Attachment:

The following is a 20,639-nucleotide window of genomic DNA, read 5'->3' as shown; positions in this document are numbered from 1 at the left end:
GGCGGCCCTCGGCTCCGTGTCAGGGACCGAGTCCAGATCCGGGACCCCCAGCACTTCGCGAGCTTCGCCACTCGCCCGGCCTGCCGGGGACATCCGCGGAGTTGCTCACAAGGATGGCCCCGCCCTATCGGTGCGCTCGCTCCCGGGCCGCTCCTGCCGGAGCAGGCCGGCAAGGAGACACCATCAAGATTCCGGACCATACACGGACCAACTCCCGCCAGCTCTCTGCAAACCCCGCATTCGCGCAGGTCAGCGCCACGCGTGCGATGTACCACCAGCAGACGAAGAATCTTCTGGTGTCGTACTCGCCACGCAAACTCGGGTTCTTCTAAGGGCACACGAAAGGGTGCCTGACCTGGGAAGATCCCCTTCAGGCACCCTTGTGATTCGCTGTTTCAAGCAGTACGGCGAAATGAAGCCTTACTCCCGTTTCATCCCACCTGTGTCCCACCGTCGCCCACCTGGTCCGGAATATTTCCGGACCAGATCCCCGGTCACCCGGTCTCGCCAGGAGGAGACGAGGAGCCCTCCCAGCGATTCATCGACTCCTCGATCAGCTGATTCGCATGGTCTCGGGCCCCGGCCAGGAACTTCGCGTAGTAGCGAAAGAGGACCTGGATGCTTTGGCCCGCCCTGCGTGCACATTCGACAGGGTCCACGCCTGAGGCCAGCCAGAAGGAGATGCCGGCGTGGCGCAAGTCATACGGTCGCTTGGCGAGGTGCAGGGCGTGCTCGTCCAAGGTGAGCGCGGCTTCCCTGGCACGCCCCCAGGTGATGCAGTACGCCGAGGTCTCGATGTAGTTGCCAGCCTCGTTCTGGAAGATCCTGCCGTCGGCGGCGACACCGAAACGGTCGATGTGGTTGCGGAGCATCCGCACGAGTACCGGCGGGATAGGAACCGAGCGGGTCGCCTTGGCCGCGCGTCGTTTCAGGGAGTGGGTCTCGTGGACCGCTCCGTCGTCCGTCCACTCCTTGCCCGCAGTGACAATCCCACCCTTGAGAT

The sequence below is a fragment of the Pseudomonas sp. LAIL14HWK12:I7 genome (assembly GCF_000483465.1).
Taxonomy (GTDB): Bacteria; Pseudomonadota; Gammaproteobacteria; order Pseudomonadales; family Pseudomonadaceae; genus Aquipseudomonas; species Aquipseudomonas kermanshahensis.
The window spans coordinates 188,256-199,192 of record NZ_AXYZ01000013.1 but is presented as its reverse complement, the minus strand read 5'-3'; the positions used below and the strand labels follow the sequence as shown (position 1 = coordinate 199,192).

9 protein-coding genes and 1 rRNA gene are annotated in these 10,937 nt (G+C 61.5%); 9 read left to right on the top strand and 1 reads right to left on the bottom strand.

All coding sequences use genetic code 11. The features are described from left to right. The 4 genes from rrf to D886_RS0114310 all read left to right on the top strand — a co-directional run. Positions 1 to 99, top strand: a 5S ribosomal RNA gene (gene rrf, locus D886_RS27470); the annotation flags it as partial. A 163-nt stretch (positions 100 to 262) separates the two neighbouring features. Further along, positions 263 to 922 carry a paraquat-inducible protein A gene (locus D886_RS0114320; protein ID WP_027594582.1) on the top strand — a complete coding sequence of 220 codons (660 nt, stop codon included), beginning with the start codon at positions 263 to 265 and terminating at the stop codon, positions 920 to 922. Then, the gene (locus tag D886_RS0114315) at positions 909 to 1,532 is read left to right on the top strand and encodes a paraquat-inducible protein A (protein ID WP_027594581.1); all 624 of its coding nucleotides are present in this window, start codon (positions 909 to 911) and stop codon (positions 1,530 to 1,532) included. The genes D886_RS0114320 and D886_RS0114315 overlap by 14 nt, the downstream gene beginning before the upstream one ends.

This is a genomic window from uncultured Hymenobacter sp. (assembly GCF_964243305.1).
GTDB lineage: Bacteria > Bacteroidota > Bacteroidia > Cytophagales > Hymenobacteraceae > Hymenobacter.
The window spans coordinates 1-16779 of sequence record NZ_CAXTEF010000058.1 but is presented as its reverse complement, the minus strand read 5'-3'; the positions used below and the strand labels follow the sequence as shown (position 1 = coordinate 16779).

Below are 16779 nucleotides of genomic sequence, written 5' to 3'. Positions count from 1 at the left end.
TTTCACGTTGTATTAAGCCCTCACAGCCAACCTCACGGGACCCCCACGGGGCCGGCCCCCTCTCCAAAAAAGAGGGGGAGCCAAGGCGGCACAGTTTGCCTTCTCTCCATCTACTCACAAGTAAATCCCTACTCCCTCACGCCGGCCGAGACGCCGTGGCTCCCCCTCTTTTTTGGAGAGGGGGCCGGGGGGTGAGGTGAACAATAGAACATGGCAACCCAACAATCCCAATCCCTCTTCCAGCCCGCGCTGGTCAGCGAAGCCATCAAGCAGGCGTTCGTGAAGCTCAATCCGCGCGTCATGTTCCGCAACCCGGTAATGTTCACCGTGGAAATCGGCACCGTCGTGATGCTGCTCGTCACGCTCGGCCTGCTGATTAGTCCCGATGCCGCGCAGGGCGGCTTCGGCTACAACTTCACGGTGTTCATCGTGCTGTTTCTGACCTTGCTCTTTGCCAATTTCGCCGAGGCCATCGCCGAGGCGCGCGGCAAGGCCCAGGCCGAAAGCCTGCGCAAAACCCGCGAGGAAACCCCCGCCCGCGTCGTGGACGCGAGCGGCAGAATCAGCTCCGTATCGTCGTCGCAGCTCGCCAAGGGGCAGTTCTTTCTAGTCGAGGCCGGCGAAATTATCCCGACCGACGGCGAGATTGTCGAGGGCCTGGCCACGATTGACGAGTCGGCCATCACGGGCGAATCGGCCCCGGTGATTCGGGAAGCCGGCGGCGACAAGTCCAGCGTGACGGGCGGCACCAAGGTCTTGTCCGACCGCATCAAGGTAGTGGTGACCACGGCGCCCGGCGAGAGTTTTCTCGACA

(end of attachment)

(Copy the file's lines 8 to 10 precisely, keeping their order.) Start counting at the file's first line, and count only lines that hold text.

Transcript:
This is a genomic window from uncultured Hymenobacter sp. (assembly GCF_964243305.1).
GTDB lineage: Bacteria > Bacteroidota > Bacteroidia > Cytophagales > Hymenobacteraceae > Hymenobacter.
The window spans coordinates 1-16779 of sequence record NZ_CAXTEF010000058.1 but is presented as its reverse complement, the minus strand read 5'-3'; the positions used below and the strand labels follow the sequence as shown (position 1 = coordinate 16779).